NEWS AND COMMENT-OSAN AIR BASE, SOUTH KOREA: The Korea Herald reports that, in December 2021, more than 10 feral cats were shot and killed by US troops with air guns on Osan Air Base. The South Korean broadcaster KBS presented a video which showed a military employee shooting a pellet from a rifle at the head of a cat in a cage. In the footage a man is interviewed in which he said: “The harmful animal handling team shot the (captive) cat. They didn’t care whether the cat was sick, injured, old or nursing.”
It appears that the alleged incident has caused embarrassment to the American military because they’ve stopped doing it. They started to get rid of feral cats this way in July 2021. From April 2021 the pest management team, as they are called, took the stray cats to a veterinarian on the base where there were euthanised. It appears to me, by the way, that these were community cats by which I mean semi-domesticated feral cats.
The change from euthanasia to what appears to be illegal shooting occurred because euthanasia drugs are expensive and the veterinarian or veterinarians doing the euthanasia were traumatised, according to the informant.
If the report is correct that the veterinarian carrying out the euthanasia was traumatised it begs the question as to how they dealt with it. Perhaps the veterinarian objected and resisted euthanising healthy cats. This may have encouraged the military to shoot them instead. How did the veterinarian react to that news, I wonder?
A spokesperson at the base said that the cat killings were carried out according to the rules. A non-profit organisation involved in the rescue of laboratory animals, Beagle Rescue Network, had been investigating the shooting of cats at the base for two months after they were tipped off. They secured videos and photos to prove the killings and sent the evidence to the Korean government as well as to the broadcaster.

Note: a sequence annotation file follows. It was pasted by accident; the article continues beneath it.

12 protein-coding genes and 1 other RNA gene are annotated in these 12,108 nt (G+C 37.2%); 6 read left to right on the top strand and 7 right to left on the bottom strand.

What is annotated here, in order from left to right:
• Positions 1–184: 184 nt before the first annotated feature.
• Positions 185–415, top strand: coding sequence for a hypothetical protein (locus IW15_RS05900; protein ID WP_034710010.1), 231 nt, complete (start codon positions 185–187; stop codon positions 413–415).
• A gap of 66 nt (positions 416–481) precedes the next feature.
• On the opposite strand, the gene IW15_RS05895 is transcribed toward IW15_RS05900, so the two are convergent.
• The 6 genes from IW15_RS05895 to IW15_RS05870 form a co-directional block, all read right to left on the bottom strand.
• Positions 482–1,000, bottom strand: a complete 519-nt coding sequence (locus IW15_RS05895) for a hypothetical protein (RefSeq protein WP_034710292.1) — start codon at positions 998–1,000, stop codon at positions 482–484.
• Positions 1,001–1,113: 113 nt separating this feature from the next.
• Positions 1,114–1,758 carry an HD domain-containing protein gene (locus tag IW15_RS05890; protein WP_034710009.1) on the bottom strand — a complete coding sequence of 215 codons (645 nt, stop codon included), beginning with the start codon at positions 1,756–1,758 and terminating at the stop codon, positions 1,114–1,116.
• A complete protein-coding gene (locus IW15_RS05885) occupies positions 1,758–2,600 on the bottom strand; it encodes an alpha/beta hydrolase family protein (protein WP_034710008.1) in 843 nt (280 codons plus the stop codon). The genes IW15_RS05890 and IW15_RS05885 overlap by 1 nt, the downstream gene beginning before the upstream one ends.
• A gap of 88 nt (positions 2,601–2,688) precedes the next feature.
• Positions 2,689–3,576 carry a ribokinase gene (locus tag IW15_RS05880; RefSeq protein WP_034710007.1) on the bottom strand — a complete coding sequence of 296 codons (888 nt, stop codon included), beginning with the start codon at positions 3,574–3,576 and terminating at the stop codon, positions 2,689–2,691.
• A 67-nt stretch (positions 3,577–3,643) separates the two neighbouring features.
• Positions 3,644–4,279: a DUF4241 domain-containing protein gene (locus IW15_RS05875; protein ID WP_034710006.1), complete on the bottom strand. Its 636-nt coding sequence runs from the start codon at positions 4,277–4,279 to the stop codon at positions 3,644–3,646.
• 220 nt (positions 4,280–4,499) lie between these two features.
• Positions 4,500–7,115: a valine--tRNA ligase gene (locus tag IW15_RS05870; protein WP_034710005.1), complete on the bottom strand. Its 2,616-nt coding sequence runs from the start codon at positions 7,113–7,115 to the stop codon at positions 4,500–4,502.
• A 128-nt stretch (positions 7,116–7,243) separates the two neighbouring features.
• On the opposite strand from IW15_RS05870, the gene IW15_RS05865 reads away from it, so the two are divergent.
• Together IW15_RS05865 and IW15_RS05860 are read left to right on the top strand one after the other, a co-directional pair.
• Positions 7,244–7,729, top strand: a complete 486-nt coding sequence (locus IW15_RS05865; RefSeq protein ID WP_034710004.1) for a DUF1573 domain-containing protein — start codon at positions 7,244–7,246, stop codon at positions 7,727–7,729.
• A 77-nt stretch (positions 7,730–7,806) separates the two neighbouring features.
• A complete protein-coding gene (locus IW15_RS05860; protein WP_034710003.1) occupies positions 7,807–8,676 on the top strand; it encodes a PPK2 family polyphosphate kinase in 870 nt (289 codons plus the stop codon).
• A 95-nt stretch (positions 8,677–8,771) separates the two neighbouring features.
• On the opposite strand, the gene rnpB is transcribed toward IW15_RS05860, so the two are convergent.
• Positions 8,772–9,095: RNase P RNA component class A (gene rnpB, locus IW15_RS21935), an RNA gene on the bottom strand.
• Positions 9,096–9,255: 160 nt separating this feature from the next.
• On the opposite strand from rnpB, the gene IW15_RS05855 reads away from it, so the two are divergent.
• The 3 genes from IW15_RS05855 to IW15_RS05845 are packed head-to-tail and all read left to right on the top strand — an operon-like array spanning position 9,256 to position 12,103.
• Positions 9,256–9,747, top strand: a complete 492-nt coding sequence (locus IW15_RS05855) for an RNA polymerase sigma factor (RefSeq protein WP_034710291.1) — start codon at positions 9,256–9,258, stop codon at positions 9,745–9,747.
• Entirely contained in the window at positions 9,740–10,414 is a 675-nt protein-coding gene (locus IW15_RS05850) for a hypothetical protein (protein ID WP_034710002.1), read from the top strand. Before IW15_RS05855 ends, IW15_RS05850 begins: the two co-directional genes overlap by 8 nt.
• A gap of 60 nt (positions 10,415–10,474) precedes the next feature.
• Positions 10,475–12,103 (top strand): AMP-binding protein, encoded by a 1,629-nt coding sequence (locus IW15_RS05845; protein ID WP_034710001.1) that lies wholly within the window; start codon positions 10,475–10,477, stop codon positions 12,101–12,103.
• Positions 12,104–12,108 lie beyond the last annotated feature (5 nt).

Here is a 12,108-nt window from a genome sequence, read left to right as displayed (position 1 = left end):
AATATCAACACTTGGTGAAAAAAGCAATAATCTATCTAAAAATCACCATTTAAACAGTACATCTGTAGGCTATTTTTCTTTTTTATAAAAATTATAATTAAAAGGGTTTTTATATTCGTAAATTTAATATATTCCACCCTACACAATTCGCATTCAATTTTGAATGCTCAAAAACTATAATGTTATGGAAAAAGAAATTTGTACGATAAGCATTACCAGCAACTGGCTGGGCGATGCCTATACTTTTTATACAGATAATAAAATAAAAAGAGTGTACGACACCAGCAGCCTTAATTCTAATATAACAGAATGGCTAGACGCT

A spokesperson for that organisation said: “Such practice clearly constitutes animal cruelty under law and the domestic animal protection law strictly prohibits ‘acts that lead to death in a cruel way'”.
I was prompted to look up the animal welfare and protection legislation of South Korea. We are told that it is weak legislation and badly enforced. I would expect that sending the evidence to the government would result in nothing happening.
Although, the law is not worded badly. It seems to be more a matter of failure to enforce it. The Animal Protection Act and the Wildfire Protection and Management Act prohibit killing wild animals by cruel methods. It also protects the killing of domestic cats in the same way on my understanding of it.
Animal protection laws in the West would regard shooting stray cats in the head with an air pellet as animal cruelty, quite certainly. And therefore, I would expect the South Korea law to come to the same conclusion.
South Korea has a bad reputation for animal cruelty. Simply look at the dog and cat meat trade which is a major concern for South Korean animal activists. Over 2 million dogs are consumed annually. Sometimes pet dogs are stolen and sold into the trade and killed brutally. Sometimes pet cats are killed in the same way.
How does this cruel cat and dog meat trade escape the animal protection laws of South Korea? Hardly a great reputation for animal welfare.
Below are some pages on cat and dog meat in the form of a slideshow. Please click on the images to go to the page.
Please search using the search box at the top of the site. You are bound to find what you are looking for.